Jay
Animals, Birds

Scientific name: Garrulus glandarius

Jays are brightly coloured crows that can be found in woodland, parks and gardens. Surprisingly shy, their screaming call is most likely to be heard as they fly between trees – watch out for a flash of a bright white rump. Jays eat invertebrates, especially caterpillars and beetles, and are famous for enjoying acorns (and other nuts and fruits) during the autumn; they will cache their finds for later. Jays are present all year-round, but are most obvious in autumn when they have to move about in the open more often, looking for acorns, beechmast and hazelnuts.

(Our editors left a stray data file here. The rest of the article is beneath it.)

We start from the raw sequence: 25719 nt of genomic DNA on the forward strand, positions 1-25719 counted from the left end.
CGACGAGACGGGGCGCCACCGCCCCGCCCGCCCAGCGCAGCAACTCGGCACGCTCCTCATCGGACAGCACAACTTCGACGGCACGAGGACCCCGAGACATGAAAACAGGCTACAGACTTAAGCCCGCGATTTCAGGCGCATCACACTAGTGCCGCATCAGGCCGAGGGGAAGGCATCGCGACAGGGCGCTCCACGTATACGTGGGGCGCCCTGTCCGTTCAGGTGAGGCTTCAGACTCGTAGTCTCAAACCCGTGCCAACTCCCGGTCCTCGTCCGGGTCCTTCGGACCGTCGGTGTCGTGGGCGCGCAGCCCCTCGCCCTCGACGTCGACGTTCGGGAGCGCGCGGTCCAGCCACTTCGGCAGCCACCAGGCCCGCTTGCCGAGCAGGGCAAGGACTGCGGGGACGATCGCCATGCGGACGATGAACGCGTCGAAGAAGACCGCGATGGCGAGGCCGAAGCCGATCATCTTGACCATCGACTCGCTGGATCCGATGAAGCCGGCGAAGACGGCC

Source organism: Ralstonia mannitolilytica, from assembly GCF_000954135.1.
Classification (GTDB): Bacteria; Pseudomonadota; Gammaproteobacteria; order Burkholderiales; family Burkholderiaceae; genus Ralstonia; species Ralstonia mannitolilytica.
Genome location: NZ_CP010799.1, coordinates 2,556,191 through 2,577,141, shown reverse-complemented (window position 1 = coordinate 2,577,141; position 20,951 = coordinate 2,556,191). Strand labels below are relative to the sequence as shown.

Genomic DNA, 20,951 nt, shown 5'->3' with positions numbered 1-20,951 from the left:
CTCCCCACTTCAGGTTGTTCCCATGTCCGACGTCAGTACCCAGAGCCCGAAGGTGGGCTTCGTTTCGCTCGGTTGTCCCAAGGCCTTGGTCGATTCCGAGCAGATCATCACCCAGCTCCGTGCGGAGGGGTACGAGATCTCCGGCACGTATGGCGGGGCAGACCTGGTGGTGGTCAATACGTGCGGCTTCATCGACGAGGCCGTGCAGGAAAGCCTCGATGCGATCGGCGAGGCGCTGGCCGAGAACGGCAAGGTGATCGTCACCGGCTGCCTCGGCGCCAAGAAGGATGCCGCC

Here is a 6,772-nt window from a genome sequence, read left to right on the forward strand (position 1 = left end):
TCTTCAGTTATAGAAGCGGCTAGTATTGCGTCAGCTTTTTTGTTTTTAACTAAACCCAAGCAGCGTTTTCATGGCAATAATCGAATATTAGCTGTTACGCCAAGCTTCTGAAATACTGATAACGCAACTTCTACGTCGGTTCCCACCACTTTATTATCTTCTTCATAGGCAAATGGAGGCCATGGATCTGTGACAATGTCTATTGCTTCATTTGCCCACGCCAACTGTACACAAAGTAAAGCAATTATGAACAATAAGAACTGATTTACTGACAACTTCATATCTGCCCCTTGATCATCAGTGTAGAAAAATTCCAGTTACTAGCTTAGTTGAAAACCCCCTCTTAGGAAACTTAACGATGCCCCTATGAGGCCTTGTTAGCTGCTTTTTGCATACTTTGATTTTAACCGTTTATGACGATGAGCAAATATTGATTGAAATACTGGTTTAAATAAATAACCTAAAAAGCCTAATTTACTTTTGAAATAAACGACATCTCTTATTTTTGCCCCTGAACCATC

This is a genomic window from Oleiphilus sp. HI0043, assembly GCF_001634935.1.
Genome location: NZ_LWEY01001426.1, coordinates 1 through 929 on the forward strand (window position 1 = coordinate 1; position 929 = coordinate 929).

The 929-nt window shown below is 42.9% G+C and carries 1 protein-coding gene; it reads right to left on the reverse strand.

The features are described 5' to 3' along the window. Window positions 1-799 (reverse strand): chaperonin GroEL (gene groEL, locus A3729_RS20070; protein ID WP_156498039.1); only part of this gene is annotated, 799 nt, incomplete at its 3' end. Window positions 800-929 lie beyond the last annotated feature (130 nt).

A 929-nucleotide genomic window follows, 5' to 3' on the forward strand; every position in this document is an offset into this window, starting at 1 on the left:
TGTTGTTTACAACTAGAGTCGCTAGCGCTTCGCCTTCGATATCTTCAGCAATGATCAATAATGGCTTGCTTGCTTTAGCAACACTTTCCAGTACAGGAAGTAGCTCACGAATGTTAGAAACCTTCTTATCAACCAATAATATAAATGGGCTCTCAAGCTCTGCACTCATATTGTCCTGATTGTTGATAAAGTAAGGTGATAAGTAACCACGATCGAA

Location:
England, Wales and Ireland
Specific name:
Garrulus glandarius
Population:
Widespread, although absent from the north of Scotland.

How to identify the Jay?

A brightly coloured crow, the Jay is unmistakeable. It is mainly pinkish-buff, with a black tail, white rump, black ‘moustache’ and black and white wings that sport a brilliant blue patch.